Lights, cameras, action!
Lauren de Vos, one of the project leaders of the Baited Remote Underwater Video Stations (BRUVS) research project in False Bay explains a little more about this exciting research.
Cameras for Conservation:
Baited remote underwater video cameras (we like to call them BRUVS) were developed in Australia, and have subsequently been used from New Zealand to Hawaii, Belize and the Maldives (to mention but a few!) For South Africa, they represent a cost-effective, time-efficient method of monitoring our underwater world. In order to correctly protect and manage our fish stocks, we have to adequately monitor their populations. Monitoring also has to take place in our Marine Protected Areas (MPAs) to assess how they are working, inform future design and regulate their enforcement.
A leopard catshark gives the BRUV the curious once-over… ©Save Our Seas
Our current repertoire of techniques used to monitor fish populations throw some logistical obstacles in the way of sustainable, long-term monitoring ... SCUBA assessments are expensive, labour intensive and limited by the depths we can safely access, the amount of time that can safely be spent underwater and the ocean conditions suitable for dive surveys. Controlled angling surveys also rely on skilled labour, and may prove more difficult to justify in Marine Protected Areas (MPAs) and for species of particular conservation concern. In a country where the funds and skilled labour available for monitoring are limited, innovative solutions need to be added to our arsenal of conservation tools.
A red steenbras, species of great conservation concern, checks the BRUV out ©Save Our Seas
An Underwater Eye:
BRUVs are deployed from a boat, lowered to the seafloor by means of a rope and remain connected to the surface by means of a buoy. They are left out for one hour to film all the fish that are attracted within the camera’s field of view. The footage is recorded on a memory disc and brought ashore for analysis later in the lab.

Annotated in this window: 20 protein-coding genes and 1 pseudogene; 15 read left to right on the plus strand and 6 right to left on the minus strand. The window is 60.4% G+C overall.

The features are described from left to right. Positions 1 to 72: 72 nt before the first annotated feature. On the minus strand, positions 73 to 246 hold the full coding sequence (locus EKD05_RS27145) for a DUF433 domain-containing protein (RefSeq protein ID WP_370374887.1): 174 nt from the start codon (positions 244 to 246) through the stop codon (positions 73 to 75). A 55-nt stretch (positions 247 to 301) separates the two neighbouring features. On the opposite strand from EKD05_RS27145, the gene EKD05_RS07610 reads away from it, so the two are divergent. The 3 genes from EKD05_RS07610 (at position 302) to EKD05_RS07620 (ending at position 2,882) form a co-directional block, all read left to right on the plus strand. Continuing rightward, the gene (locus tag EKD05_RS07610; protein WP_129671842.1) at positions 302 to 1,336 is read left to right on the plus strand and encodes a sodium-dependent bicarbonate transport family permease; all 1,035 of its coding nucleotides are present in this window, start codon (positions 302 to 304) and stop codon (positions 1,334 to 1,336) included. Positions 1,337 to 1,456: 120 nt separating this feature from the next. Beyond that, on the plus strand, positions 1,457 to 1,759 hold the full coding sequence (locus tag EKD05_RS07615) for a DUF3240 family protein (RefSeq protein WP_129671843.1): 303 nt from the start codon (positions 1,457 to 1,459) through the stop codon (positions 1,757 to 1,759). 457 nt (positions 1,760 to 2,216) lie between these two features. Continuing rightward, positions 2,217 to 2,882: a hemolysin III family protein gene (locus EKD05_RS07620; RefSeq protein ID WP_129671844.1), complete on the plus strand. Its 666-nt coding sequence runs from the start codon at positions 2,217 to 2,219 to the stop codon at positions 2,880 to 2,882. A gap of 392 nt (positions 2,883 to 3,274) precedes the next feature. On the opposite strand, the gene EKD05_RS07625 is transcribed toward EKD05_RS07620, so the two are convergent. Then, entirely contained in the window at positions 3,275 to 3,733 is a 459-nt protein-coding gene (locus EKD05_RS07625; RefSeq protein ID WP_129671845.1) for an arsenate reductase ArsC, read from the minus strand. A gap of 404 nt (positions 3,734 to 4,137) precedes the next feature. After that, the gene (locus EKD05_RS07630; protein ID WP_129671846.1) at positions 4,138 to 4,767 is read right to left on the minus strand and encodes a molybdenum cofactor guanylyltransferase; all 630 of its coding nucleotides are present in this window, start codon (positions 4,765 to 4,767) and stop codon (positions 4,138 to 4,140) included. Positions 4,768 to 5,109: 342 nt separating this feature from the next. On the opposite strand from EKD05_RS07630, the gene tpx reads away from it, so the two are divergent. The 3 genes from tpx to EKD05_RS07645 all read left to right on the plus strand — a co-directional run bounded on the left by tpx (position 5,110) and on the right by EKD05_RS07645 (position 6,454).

Why are we excited?
BRUVs have been shown to be more cost-effective than traditional monitoring techniques, with a lower environmental impact and modest requirements for skilled labour. Most excitingly, they have been shown to be important in assessing shark and ray species usually not detected by other monitoring techniques. This is really important for False Bay, where shyer shark species such as the Smooth-hound (Mustelus mustelus), Spotted gully (Triakis megalopterus) and the catshark species form an important part of the ecosystem (indeed, many shark and ray species form an important part of the fishery). BRUVs are useful for assessing reef fish species, which are particularly vulnerable to overfishing because they tend to be long-lived, slow-growing species and form a large component of South Africa’s recreational and commercial catch ...
Sevengill Sharks come to investigate the BRUV & ©Save Our Seashttp://saveourseas.com/
False Bay on Film ...
So this year’s project will conduct the first underwater video assessment of False Bay’s fishes, including its shark and ray species. Bringing cameras to the conservation equation marks an important step in the future of monitoring along our coastline ... Watch this space for updates from the field, lots of videos and some exciting findings!
You watch a short video clip of the project here: